On September 1, 2007, the UK's 2005 Gambling Act goes into effect, reforming many of the decades-old restrictions placed on the gambling industry. One of the more significant changes was to be the lifting of the advertising ban on gambling enterprises, thus allowing them to responsibly advertise their services on both television and radio in the UK. In March, the Committee of Advertising Practice (CAP) and the Broadcast Committee of Advertising Practice (BCAP) announced those new rules for gambling advertisements, but in the last week, new restrictions have been announced.
Pressured by new Culture, Media and Sport Minister James Purnell, twelve gambling industry organizations agreed to new "voluntary" broadcast advertising terms and conditions this week, rather than face potentially more restrictive regulations. The organizations, representing casinos, bookmakers, and gambling websites agreed not to advertise on non-sporting event broadcasts prior to 9:00pm. They also agreed not to place logos on children's sports gear and to place warning messages on all their advertising content. The industry was left scrambling with the last-minute change, having already invested millions in advertising development and booked time slots for ads.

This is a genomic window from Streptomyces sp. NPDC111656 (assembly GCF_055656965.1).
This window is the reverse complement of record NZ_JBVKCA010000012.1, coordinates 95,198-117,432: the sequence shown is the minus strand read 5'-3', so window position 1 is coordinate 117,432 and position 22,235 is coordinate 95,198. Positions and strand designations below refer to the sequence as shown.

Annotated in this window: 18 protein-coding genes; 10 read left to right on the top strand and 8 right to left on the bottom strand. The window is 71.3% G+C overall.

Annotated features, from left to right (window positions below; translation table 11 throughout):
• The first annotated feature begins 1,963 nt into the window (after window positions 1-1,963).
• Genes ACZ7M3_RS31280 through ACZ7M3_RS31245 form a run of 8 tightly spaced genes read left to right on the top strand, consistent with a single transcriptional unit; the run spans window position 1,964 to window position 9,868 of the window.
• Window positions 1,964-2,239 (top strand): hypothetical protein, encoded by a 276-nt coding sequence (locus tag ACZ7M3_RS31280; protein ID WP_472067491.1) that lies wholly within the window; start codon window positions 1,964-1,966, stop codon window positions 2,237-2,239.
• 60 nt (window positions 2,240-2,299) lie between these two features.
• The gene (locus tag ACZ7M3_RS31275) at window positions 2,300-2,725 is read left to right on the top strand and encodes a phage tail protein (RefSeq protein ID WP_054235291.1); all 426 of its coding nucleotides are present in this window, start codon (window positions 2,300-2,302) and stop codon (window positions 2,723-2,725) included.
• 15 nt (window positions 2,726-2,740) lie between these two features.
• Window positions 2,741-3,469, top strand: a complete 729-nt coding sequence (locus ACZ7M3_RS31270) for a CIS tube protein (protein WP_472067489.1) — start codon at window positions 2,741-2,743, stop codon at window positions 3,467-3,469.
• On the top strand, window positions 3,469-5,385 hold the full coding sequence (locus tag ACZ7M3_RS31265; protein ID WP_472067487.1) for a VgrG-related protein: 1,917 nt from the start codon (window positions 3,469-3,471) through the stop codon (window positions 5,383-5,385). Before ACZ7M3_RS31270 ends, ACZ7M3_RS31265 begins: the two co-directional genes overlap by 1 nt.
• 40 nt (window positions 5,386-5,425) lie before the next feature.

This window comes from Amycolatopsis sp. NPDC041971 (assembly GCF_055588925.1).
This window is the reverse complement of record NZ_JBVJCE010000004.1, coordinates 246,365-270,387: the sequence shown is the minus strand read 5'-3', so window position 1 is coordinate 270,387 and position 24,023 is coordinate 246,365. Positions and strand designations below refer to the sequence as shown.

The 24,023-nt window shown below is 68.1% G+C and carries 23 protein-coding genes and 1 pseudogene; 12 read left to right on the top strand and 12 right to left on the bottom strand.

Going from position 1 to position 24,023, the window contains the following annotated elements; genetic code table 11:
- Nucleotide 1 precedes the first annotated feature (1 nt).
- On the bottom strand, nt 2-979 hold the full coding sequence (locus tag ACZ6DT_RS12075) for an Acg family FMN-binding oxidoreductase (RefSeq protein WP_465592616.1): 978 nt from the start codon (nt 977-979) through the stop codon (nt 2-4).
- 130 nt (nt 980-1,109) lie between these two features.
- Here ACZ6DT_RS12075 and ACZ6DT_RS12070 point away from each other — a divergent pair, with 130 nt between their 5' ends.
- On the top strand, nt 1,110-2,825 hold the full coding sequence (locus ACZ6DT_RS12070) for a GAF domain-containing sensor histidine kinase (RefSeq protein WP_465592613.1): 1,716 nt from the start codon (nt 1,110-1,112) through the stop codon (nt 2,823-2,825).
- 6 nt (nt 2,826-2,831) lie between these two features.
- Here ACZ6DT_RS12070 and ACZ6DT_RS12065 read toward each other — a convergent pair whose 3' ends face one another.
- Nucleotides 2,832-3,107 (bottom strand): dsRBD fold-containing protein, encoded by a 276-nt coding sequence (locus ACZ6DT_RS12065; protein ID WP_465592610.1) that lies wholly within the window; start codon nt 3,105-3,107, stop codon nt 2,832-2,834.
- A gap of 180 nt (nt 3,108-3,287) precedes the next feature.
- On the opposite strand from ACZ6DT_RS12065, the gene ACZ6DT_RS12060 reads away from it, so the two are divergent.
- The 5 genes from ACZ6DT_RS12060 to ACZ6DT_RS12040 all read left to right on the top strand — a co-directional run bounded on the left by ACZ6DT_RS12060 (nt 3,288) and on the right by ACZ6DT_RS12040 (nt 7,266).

Perhaps more industry-shaking was the UK's announcement today that they would continue to ban literally thousands of offshore online gaming websites from advertising in the UK, many of whom were poised for campaigns commencing on September 1st. Citing a lack of sufficient jurisdictional regulations, the UK will not allow poker or gambling websites, based in Costa Rica, the Netherlands Antilles, and Belize, to market in the UK, apparently even if those sites are licensed to operate in the UK. Not all foreign websites are affected by the ban. Any company operating within the EU, including Gibraltar, the Isle of Man, and Alderney, is not affected by the new restrictions. The UK still has not made a determination relative to companies based in Antigua and the Kahnawake reserve in Canada.
When the new gambling advertising restrictions were announced in March 2007, the industry planned accordingly. But since June, when UK Prime Minister Gordon Brown took office and appointed James Purnell as the Minister of Culture Media and Sport, nothing gambling-related can be considered set in stone.
"I make no apology for banning adverts for websites operating from places that don't meet our strict standards," said Purnell.